The wife of notorious Mexican drug lord Joaquin “El Chapo” Guzmán has been sentenced to three years in prison for her role in helping his Sinaloa cartel.
Emma Coronel Aispuro, 32, pleaded guilty in June to charges ranging from conspiracy to illegal drug distribution.
She also admitted to helping Guzmán escape from a Mexican prison.
She could have faced life in prison, but US prosecutors asked for a shorter sentence after she expressed remorse.
Her husband, 64, is currently serving a life sentence in Colorado.
According to court documents, Coronel Aispuro, a former beauty queen, conspired with Guzmán and other members of the Sinaloa cartel to traffic cocaine, heroin, methamphetamine, and marijuana into the US, and to launder the proceeds.
Authorities also believe that Coronel Aispuro played a “critical role” in helping Guzmán escape from a maximum-security prison in 2015 by purchasing a property near the site.
Guzmán was able to escape through tunnels dug underneath – complete with air ducts, lights and a motorcycle – that came up to the cartel-owned property.
She also provided him with a GPS-enabled watch and relayed messages to operatives while he was inside.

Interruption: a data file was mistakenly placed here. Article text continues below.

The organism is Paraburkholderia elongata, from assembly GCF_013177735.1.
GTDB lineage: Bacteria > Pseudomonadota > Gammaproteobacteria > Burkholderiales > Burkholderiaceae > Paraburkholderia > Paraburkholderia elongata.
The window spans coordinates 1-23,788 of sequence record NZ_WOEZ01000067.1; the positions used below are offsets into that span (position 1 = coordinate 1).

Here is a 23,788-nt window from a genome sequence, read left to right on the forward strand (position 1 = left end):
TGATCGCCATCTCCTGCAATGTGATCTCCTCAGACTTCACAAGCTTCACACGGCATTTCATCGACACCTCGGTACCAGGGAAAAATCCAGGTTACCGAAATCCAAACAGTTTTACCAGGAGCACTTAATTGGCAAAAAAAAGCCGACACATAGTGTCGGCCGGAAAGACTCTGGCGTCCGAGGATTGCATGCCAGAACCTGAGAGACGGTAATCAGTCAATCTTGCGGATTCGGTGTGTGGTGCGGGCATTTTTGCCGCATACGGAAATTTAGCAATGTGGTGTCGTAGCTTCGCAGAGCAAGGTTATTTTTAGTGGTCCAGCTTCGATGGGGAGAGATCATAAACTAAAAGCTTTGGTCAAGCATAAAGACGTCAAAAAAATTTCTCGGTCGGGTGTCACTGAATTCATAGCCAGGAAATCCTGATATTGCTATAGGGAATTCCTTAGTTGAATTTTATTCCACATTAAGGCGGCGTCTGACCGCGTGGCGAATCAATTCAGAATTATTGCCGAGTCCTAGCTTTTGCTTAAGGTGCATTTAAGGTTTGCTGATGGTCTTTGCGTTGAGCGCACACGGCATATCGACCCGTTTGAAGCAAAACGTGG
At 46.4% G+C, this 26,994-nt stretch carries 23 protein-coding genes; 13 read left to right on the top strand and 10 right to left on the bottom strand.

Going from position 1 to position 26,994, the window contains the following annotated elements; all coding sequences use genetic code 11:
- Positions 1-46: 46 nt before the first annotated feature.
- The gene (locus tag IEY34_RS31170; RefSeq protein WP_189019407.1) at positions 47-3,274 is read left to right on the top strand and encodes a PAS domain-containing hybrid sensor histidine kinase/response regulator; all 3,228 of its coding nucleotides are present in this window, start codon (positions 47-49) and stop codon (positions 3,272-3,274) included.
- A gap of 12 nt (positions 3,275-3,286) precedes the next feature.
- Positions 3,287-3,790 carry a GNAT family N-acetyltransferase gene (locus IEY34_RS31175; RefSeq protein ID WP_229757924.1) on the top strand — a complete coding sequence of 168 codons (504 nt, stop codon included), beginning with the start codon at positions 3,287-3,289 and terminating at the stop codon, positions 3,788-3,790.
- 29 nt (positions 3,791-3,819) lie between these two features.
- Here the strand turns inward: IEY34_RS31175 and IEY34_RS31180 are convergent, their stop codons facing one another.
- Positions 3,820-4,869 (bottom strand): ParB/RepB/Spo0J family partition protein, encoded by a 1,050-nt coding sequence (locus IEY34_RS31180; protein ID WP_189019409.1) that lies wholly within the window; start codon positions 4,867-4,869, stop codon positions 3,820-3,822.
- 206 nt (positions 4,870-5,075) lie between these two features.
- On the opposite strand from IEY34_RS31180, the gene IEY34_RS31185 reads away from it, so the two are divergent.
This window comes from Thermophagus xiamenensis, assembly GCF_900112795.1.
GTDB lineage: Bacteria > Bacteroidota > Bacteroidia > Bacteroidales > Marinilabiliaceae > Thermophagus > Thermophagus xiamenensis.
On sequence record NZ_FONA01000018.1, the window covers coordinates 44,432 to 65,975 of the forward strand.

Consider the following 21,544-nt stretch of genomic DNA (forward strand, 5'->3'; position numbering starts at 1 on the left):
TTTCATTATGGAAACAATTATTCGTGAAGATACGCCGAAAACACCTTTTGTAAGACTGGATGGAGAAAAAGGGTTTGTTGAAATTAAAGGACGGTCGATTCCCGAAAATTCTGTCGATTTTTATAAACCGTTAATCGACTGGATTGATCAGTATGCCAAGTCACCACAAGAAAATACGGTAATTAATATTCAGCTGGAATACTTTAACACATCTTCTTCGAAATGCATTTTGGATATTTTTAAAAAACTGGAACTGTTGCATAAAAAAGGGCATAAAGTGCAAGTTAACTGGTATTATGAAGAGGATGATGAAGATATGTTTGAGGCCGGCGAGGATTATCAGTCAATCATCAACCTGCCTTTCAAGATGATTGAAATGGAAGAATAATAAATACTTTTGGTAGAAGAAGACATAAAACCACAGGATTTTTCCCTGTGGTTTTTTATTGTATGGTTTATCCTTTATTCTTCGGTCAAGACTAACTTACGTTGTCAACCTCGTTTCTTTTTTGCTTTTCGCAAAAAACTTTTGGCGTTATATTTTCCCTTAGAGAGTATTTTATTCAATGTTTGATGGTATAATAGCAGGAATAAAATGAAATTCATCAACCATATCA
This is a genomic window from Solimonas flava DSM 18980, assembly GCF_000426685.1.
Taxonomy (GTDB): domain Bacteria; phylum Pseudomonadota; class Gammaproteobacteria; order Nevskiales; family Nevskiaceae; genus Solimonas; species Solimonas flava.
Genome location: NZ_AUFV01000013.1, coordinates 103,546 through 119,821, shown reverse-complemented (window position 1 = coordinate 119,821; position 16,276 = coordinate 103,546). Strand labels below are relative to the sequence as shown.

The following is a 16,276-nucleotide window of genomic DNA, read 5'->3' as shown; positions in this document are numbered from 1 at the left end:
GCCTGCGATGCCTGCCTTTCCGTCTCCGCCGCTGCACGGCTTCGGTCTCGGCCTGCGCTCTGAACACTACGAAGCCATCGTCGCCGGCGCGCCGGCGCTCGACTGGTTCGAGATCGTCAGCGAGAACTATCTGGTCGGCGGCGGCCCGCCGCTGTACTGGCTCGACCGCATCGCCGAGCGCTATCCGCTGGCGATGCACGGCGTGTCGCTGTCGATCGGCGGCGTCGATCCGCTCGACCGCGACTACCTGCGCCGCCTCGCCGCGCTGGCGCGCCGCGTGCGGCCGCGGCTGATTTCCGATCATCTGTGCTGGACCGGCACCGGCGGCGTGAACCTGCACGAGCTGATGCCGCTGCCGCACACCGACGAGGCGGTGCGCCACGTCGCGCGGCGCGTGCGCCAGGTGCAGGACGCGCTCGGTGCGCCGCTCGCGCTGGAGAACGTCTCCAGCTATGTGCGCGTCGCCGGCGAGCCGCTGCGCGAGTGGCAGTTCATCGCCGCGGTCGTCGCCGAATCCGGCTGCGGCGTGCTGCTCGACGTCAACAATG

His whereabouts following the escape were unknown for months until he surfaced for an interview with the actor Sean Penn.
In court on Tuesday in Washington, Judge Rudolph Contreras also ordered that she forfeit nearly $1.5m (£1.13m) and be subject to four years of supervised release when she leaves prison.
Speaking in Spanish through an interpreter, Coronel Aispuro said she had “true regret for any and all harm that I may have done”.
Federal prosecutor Anthony Nardozzi had asked for a four year sentence earlier this month, saying that while her conduct “was significant”, her role was minimal and she “quickly accepted responsibility for her criminal conduct”.
Born in the US to Inés Coronel Barreras, a Sinaloa cartel member, Coronel Aispuro met Guzmán when she was 17 and married him the following year.
Her father was sentenced to prison in Mexico on weapons charges in 2017. An uncle, Ignacio Coronel Villarreal, was considered one of Mexico’s most wanted men until he was killed in a gun battle with the Mexican Army in 2010.
Her attorney, Jeffrey Lichtman, said that Coronel Aispuro may be in danger if she were ever to return to Mexico, following media reports that she cooperated with US authorities.
“I’m not sure that she could ever go back home,” he said.
In his sentencing, Judge Contreras wished her luck for the future, adding that he hopes she raises her two daughters “in a different environment than you’ve experienced today.”